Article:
CENTERVILLE -- Police likely will move into new digs by the beginning of 2014, according to an architect for the citys new law enforcement center.
The new space is going to be a whole lot more efficient, said David Selby, of McLees, Boggs, Selby Architects. The old building is almost dangerous.
Centerville officers, officials from the city and around the county, architects, and builders with Parrish Construction Group held a ground breaking ceremony Wednesday at property next to City Hall that will be the location for the $2.1 million police headquarters. The project includes renovations of an old library for municipal court.
Its been a long time coming, said police Chief Sidney Andrews. We made due with our current building for years. Its come time for us to have something new.
Selby said construction will begin April 22.
Three million dollars was earmarked in the 2012 special purpose local option sales tax for the building. Mayor John Harley said the difference in costs will provide for a contingency fund and furnishings for the two buildings on Church Street.
An hour before golden shovels ceremoniously flipped dirt on the land, Mayor John Harley signed the final paperwork for financing and building permits.
Its exciting, Harley said. My hearts still pounding.
Municipal Court will move from City Hall to the old library building. The 10,000-square-foot police department will be built behind it.
It will include a covered sally port to transfer inmates to the building from the car, secured jail cells and just one ventilation system and one electrical system.
The last two items, while standard in most buildings, are vitally important to the 22 full-time officers currently housed in a 54-year-old building on North Houston Lake Boulevard. As the department has grown, two additions have been added. Each came with new, separate air ventilation and electrical systems, each with their own controls.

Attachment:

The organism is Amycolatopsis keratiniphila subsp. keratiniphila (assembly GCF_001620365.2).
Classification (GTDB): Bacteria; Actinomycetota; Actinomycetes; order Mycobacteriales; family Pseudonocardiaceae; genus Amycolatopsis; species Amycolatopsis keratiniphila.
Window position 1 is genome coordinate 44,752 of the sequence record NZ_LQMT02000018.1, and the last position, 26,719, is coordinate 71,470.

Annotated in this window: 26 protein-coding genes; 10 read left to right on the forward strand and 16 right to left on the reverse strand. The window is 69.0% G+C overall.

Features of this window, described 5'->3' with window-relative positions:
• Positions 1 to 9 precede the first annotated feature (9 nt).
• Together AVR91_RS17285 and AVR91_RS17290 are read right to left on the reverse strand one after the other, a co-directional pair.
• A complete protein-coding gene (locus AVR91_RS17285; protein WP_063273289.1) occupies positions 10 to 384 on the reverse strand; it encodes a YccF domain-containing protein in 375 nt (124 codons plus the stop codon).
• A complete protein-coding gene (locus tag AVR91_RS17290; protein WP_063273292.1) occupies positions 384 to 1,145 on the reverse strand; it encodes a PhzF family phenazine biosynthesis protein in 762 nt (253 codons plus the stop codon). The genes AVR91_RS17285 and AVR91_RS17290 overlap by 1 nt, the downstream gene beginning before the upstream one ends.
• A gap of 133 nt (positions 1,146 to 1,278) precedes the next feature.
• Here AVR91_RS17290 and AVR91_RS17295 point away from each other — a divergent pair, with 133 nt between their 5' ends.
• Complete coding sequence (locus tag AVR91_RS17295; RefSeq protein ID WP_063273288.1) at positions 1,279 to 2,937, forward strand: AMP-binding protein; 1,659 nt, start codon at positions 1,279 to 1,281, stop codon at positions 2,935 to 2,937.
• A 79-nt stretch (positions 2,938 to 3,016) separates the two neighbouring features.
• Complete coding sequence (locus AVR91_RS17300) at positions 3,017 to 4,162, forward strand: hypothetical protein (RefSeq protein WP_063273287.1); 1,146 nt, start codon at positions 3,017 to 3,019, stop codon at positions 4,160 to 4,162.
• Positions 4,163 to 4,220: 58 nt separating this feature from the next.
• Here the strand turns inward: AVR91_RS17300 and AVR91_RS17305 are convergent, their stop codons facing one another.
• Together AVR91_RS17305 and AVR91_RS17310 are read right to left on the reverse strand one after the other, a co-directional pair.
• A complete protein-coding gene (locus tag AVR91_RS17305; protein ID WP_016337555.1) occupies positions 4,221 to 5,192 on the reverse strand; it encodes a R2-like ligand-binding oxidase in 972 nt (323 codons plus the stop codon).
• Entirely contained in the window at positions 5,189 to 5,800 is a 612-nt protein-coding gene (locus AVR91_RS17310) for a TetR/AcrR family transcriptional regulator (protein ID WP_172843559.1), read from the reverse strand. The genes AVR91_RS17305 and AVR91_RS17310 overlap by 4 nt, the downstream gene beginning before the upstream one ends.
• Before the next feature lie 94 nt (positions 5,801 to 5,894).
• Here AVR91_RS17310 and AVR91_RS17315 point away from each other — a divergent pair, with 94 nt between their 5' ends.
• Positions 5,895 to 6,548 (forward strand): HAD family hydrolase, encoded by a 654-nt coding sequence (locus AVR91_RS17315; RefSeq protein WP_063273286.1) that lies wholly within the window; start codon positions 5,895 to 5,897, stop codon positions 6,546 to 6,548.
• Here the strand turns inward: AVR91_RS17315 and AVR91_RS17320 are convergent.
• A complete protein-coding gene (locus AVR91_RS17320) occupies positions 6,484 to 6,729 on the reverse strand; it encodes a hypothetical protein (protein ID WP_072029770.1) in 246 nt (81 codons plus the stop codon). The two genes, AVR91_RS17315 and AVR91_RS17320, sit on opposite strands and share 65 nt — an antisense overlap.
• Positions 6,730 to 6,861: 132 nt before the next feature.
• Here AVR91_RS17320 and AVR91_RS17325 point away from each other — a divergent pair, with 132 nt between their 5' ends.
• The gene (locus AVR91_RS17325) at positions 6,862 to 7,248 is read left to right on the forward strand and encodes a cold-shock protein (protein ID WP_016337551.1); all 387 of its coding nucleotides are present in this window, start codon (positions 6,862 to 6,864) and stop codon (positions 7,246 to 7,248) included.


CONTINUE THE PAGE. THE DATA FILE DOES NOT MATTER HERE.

Built when the city was incorporated, the police station building originally included the fire department, the water department and City Hall. Those departments have since moved to new facilities, but the police department remains.
Weve had issues with multiple repairs, which essentially costs the taxpayers more money, Andrews said. We wanted a building that would be energy efficient, saving taxpayers more money.
Harley said the city hopes to complete the project under budget. If so, the additional money will be spent on sidewalks and streets, he said.
However, the SPLOST collections must first pick up. Collections are currently 12 percent under projections. Harley said he anticipates collections will increase over the six-year sales tax.
Either way, the police building will be completed, Harley said.
This is our No. 1, he said.
To contact writer Christina M. Wright, call 256-9685.